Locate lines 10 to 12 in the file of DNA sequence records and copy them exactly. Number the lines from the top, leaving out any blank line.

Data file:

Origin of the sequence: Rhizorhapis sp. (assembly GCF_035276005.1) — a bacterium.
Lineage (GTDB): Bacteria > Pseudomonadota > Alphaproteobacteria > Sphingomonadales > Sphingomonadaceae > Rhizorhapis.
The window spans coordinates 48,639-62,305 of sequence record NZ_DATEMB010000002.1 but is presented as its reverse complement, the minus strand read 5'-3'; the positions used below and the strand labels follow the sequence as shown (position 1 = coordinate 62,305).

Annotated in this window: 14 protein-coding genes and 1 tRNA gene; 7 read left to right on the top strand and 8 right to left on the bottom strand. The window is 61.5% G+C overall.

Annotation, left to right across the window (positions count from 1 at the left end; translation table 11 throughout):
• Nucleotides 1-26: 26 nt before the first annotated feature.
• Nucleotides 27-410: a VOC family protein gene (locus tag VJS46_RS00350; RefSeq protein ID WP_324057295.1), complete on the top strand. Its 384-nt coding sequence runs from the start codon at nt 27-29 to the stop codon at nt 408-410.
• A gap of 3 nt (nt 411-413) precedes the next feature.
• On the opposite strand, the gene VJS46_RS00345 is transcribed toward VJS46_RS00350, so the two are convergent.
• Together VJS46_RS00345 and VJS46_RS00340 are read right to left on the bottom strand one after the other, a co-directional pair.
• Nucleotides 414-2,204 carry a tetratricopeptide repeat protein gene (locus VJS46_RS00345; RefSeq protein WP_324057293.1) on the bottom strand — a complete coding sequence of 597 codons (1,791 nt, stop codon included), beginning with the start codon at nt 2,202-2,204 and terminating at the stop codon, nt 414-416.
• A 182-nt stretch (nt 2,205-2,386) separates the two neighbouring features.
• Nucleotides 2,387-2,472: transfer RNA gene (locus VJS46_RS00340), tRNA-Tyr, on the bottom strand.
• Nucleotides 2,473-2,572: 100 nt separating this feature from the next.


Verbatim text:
• Together VJS46_RS00345 and VJS46_RS00340 are read right to left on the bottom strand one after the other, a co-directional pair.
• Nucleotides 414-2,204 carry a tetratricopeptide repeat protein gene (locus VJS46_RS00345; RefSeq protein WP_324057293.1) on the bottom strand — a complete coding sequence of 597 codons (1,791 nt, stop codon included), beginning with the start codon at nt 2,202-2,204 and terminating at the stop codon, nt 414-416.
• A 182-nt stretch (nt 2,205-2,386) separates the two neighbouring features.